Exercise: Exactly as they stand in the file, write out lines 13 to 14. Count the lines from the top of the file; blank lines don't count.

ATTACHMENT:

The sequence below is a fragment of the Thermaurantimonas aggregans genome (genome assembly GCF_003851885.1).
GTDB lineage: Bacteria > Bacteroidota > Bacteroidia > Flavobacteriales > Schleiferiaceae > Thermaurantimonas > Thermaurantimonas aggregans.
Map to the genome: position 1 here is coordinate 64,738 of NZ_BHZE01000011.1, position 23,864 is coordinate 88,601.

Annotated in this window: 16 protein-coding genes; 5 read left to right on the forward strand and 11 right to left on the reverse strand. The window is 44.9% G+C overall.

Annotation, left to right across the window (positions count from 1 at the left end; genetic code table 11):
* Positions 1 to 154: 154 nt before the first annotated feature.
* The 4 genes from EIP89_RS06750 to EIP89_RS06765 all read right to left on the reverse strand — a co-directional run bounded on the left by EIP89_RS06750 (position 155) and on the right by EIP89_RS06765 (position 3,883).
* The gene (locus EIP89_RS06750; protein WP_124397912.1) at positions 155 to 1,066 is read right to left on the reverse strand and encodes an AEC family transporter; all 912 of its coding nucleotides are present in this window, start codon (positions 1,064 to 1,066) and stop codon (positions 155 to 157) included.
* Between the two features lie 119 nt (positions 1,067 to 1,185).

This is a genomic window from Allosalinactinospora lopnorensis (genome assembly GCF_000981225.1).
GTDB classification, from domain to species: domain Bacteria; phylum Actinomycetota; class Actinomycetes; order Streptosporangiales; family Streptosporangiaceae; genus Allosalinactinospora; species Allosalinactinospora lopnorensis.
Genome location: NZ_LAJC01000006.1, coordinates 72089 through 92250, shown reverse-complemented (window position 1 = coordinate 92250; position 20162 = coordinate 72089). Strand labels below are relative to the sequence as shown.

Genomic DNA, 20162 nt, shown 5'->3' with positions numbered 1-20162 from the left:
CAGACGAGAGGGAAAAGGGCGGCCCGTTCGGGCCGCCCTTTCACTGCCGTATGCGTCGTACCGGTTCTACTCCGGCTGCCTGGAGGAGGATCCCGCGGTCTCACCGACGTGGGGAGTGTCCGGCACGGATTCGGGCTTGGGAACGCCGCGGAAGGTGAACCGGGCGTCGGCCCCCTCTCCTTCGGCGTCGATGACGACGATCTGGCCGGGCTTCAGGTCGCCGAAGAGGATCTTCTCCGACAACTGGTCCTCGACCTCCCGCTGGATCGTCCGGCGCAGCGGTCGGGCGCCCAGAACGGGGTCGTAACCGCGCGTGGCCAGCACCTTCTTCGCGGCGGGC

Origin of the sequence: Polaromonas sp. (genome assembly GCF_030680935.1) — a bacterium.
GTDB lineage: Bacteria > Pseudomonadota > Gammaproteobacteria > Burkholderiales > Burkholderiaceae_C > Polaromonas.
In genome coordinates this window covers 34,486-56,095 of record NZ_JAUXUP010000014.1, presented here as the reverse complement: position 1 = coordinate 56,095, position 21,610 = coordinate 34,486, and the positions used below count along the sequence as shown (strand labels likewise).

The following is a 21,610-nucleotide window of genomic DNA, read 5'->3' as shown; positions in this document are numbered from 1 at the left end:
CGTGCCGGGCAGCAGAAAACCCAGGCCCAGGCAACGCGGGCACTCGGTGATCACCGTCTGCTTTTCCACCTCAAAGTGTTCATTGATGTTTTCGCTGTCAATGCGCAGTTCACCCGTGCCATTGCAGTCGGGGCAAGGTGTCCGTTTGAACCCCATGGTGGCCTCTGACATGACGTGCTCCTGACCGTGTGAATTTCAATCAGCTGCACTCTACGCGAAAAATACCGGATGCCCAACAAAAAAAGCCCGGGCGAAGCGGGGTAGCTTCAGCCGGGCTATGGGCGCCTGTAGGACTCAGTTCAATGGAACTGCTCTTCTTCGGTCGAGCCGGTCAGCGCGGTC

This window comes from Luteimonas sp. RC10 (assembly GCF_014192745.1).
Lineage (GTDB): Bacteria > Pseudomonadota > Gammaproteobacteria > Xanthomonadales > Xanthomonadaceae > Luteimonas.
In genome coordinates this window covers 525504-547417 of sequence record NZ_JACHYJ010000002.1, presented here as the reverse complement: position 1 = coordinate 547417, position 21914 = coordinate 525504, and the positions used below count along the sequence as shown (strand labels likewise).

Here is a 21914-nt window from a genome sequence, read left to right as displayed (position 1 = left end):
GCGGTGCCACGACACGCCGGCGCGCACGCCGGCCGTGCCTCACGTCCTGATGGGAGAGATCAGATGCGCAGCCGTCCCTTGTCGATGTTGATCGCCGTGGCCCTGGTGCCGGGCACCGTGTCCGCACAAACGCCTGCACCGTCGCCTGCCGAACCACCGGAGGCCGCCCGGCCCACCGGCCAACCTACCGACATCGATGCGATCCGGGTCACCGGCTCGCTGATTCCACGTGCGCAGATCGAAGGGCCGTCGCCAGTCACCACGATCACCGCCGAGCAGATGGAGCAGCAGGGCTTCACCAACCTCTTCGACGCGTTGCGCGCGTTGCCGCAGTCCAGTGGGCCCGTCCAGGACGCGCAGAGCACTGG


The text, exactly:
Genomic DNA, 20162 nt, shown 5'->3' with positions numbered 1-20162 from the left:
CAGACGAGAGGGAAAAGGGCGGCCCGTTCGGGCCGCCCTTTCACTGCCGTATGCGTCGTACCGGTTCTACTCCGGCTGCCTGGAGGAGGATCCCGCGGTCTCACCGACGTGGGGAGTGTCCGGCACGGATTCGGGCTTGGGAACGCCGCGGAAGGTGAACCGGGCGTCGGCCCCCTCTCCTTCGGCGTCGATGACGACGATCTGGCCGGGCTTCAGGTCGCCGAAGAGGATCTTCTCCGACAACTGGTCCTCGACCTCCCGCTGGATCGTCCGGCGCAGCGGTCGGGCGCCCAGAACGGGGTCGTAACCGCGCGTGGCCAGCACCTTCTTCGCGGCGGGC